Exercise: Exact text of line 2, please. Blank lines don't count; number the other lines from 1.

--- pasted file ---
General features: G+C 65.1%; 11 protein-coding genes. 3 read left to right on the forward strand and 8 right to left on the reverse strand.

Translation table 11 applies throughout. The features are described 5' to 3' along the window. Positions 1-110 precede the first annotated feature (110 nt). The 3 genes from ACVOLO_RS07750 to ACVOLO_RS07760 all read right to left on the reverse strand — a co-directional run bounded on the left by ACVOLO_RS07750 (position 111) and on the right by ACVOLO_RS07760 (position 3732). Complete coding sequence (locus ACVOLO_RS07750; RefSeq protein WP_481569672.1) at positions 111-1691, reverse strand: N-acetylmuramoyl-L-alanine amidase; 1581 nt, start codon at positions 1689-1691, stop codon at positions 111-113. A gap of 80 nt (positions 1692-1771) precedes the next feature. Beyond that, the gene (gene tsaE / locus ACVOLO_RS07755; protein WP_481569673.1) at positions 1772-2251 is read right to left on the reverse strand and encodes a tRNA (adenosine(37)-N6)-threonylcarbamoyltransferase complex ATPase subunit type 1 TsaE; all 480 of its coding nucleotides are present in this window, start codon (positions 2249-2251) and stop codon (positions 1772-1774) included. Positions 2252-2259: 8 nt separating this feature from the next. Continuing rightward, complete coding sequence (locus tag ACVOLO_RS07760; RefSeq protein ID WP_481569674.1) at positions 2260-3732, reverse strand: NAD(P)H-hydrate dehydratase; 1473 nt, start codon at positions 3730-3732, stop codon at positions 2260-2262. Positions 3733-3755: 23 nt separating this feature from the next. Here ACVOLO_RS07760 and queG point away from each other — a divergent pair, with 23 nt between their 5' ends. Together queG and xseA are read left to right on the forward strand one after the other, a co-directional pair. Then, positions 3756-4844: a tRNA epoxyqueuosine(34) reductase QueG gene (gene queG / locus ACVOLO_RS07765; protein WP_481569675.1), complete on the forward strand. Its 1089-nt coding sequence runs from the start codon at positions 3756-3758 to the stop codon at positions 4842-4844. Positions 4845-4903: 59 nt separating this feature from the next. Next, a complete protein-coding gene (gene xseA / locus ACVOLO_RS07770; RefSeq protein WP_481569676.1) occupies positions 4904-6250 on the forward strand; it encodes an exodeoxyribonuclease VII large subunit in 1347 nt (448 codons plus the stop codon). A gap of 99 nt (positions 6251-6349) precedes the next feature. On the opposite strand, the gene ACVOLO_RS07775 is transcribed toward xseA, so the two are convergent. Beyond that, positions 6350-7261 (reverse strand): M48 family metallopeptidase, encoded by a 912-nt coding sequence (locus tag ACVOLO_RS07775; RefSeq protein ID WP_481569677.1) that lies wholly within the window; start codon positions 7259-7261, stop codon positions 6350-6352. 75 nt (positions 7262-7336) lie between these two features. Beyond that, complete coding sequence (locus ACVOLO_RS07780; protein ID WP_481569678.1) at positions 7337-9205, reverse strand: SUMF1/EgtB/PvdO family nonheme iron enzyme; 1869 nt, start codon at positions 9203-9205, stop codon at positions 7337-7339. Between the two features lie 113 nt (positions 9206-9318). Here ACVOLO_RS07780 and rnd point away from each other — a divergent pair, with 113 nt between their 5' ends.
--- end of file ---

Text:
Translation table 11 applies throughout. The features are described 5' to 3' along the window. Positions 1-110 precede the first annotated feature (110 nt). The 3 genes from ACVOLO_RS07750 to ACVOLO_RS07760 all read right to left on the reverse strand — a co-directional run bounded on the left by ACVOLO_RS07750 (position 111) and on the right by ACVOLO_RS07760 (position 3732). Complete coding sequence (locus ACVOLO_RS07750; RefSeq protein WP_481569672.1) at positions 111-1691, reverse strand: N-acetylmuramoyl-L-alanine amidase; 1581 nt, start codon at positions 1689-1691, stop codon at positions 111-113. A gap of 80 nt (positions 1692-1771) precedes the next feature. Beyond that, the gene (gene tsaE / locus ACVOLO_RS07755; protein WP_481569673.1) at positions 1772-2251 is read right to left on the reverse strand and encodes a tRNA (adenosine(37)-N6)-threonylcarbamoyltransferase complex ATPase subunit type 1 TsaE; all 480 of its coding nucleotides are present in this window, start codon (positions 2249-2251) and stop codon (positions 1772-1774) included. Positions 2252-2259: 8 nt separating this feature from the next. Continuing rightward, complete coding sequence (locus tag ACVOLO_RS07760; RefSeq protein ID WP_481569674.1) at positions 2260-3732, reverse strand: NAD(P)H-hydrate dehydratase; 1473 nt, start codon at positions 3730-3732, stop codon at positions 2260-2262. Positions 3733-3755: 23 nt separating this feature from the next. Here ACVOLO_RS07760 and queG point away from each other — a divergent pair, with 23 nt between their 5' ends. Together queG and xseA are read left to right on the forward strand one after the other, a co-directional pair. Then, positions 3756-4844: a tRNA epoxyqueuosine(34) reductase QueG gene (gene queG / locus ACVOLO_RS07765; protein WP_481569675.1), complete on the forward strand. Its 1089-nt coding sequence runs from the start codon at positions 3756-3758 to the stop codon at positions 4842-4844. Positions 4845-4903: 59 nt separating this feature from the next. Next, a complete protein-coding gene (gene xseA / locus ACVOLO_RS07770; RefSeq protein WP_481569676.1) occupies positions 4904-6250 on the forward strand; it encodes an exodeoxyribonuclease VII large subunit in 1347 nt (448 codons plus the stop codon). A gap of 99 nt (positions 6251-6349) precedes the next feature. On the opposite strand, the gene ACVOLO_RS07775 is transcribed toward xseA, so the two are convergent. Beyond that, positions 6350-7261 (reverse strand): M48 family metallopeptidase, encoded by a 912-nt coding sequence (locus tag ACVOLO_RS07775; RefSeq protein ID WP_481569677.1) that lies wholly within the window; start codon positions 7259-7261, stop codon positions 6350-6352. 75 nt (positions 7262-7336) lie between these two features. Beyond that, complete coding sequence (locus ACVOLO_RS07780; protein ID WP_481569678.1) at positions 7337-9205, reverse strand: SUMF1/EgtB/PvdO family nonheme iron enzyme; 1869 nt, start codon at positions 9203-9205, stop codon at positions 7337-7339. Between the two features lie 113 nt (positions 9206-9318). Here ACVOLO_RS07780 and rnd point away from each other — a divergent pair, with 113 nt between their 5' ends.